Are there any do-overs in corporate law?
Any lawyer with an active transactional practice can tell you 3 things that would be different today if there could be another kick at that contract finalized yesterday.
The good professor offers 4 things to do before the deal breaks down and a healthy 7 things to consider after. One of my favorites in the post-break down phase is number 1–avoiding hostility. Is there any among us who hasn’t had a client who wants to “teach them a lesson” or “fight to the last” or the one I fear most–“this thing is a matter of principle.” Clients who think they want to fight over principle feel a bit different the day before their deposition is taken. They start to feel way different the day before they are to testify at trial.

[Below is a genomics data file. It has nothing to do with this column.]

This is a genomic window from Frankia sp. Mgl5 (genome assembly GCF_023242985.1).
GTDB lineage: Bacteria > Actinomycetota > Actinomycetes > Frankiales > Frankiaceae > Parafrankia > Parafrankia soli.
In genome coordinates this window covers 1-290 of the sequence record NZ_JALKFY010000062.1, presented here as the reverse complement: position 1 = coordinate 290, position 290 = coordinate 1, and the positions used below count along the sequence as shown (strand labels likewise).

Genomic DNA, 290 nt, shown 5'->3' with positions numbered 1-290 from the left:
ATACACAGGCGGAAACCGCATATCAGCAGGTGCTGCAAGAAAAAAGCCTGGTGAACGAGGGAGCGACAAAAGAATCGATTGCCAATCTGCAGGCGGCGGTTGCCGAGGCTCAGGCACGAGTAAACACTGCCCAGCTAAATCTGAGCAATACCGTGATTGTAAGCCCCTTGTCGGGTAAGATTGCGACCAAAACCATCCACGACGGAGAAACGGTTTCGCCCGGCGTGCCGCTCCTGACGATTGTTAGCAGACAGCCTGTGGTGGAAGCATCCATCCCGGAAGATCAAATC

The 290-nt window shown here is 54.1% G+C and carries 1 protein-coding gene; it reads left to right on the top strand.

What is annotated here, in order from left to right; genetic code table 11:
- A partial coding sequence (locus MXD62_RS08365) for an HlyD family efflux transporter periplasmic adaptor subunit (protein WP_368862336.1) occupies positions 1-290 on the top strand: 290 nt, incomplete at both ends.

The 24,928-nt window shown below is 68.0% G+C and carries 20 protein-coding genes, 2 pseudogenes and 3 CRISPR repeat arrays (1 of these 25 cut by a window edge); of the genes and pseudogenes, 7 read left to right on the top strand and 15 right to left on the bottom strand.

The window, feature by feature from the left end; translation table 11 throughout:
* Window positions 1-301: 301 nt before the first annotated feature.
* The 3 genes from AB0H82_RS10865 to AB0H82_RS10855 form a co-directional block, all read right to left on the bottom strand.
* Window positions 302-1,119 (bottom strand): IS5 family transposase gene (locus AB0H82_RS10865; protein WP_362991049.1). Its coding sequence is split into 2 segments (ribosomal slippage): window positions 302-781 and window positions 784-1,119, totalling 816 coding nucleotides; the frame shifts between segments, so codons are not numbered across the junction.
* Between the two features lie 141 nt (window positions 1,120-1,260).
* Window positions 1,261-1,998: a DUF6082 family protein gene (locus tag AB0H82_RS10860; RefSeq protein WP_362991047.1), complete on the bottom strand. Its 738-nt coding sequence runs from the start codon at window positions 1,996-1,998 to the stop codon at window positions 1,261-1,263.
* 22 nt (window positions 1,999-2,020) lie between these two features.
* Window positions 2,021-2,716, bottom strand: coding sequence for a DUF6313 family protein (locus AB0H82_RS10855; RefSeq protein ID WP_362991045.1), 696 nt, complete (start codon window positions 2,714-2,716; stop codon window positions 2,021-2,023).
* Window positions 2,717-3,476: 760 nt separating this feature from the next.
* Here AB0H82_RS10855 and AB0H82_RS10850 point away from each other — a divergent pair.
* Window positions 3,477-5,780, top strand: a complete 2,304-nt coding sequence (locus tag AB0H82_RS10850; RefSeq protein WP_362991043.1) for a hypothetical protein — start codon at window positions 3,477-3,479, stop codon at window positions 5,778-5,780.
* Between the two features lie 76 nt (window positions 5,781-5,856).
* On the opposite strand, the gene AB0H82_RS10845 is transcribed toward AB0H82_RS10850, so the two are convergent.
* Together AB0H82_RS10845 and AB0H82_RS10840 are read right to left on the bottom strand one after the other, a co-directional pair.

For large disputes, I like to let a law firm involved in the transaction know that they will likely not be the firm involved in the litigation.
What this issue ultimately comes down to on mission-critical agreements is that you have to choose counterparties partly on integrity–are they in it for a long-term relationship or a short-term win? The former become valued business partners, the latter become plaintiffs.